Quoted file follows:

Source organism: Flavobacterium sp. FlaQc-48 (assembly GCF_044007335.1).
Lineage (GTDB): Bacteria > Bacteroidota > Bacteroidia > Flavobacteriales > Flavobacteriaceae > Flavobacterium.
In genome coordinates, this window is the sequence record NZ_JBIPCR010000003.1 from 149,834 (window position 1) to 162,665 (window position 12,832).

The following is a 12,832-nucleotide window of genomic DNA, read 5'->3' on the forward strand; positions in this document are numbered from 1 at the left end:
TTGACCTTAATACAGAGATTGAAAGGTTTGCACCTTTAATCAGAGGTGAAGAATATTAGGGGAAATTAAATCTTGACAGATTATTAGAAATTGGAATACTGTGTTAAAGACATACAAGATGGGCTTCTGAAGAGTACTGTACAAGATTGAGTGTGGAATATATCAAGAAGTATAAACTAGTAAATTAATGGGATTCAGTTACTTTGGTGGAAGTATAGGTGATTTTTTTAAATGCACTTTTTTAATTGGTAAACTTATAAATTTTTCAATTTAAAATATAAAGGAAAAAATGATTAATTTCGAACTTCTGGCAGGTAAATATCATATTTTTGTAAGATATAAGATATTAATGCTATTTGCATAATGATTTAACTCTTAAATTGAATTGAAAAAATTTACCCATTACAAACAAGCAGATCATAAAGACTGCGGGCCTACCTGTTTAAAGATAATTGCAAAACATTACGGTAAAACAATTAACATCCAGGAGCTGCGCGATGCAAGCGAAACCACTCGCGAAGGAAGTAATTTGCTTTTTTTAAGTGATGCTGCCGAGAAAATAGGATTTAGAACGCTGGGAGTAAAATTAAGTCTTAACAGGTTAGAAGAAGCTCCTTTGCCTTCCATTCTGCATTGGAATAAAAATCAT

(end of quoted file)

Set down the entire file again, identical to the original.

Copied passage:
Source organism: Flavobacterium sp. FlaQc-48 (assembly GCF_044007335.1).
Lineage (GTDB): Bacteria > Bacteroidota > Bacteroidia > Flavobacteriales > Flavobacteriaceae > Flavobacterium.
In genome coordinates, this window is the sequence record NZ_JBIPCR010000003.1 from 149,834 (window position 1) to 162,665 (window position 12,832).

The following is a 12,832-nucleotide window of genomic DNA, read 5'->3' on the forward strand; positions in this document are numbered from 1 at the left end:
TTGACCTTAATACAGAGATTGAAAGGTTTGCACCTTTAATCAGAGGTGAAGAATATTAGGGGAAATTAAATCTTGACAGATTATTAGAAATTGGAATACTGTGTTAAAGACATACAAGATGGGCTTCTGAAGAGTACTGTACAAGATTGAGTGTGGAATATATCAAGAAGTATAAACTAGTAAATTAATGGGATTCAGTTACTTTGGTGGAAGTATAGGTGATTTTTTTAAATGCACTTTTTTAATTGGTAAACTTATAAATTTTTCAATTTAAAATATAAAGGAAAAAATGATTAATTTCGAACTTCTGGCAGGTAAATATCATATTTTTGTAAGATATAAGATATTAATGCTATTTGCATAATGATTTAACTCTTAAATTGAATTGAAAAAATTTACCCATTACAAACAAGCAGATCATAAAGACTGCGGGCCTACCTGTTTAAAGATAATTGCAAAACATTACGGTAAAACAATTAACATCCAGGAGCTGCGCGATGCAAGCGAAACCACTCGCGAAGGAAGTAATTTGCTTTTTTTAAGTGATGCTGCCGAGAAAATAGGATTTAGAACGCTGGGAGTAAAATTAAGTCTTAACAGGTTAGAAGAAGCTCCTTTGCCTTCCATTCTGCATTGGAATAAAAATCAT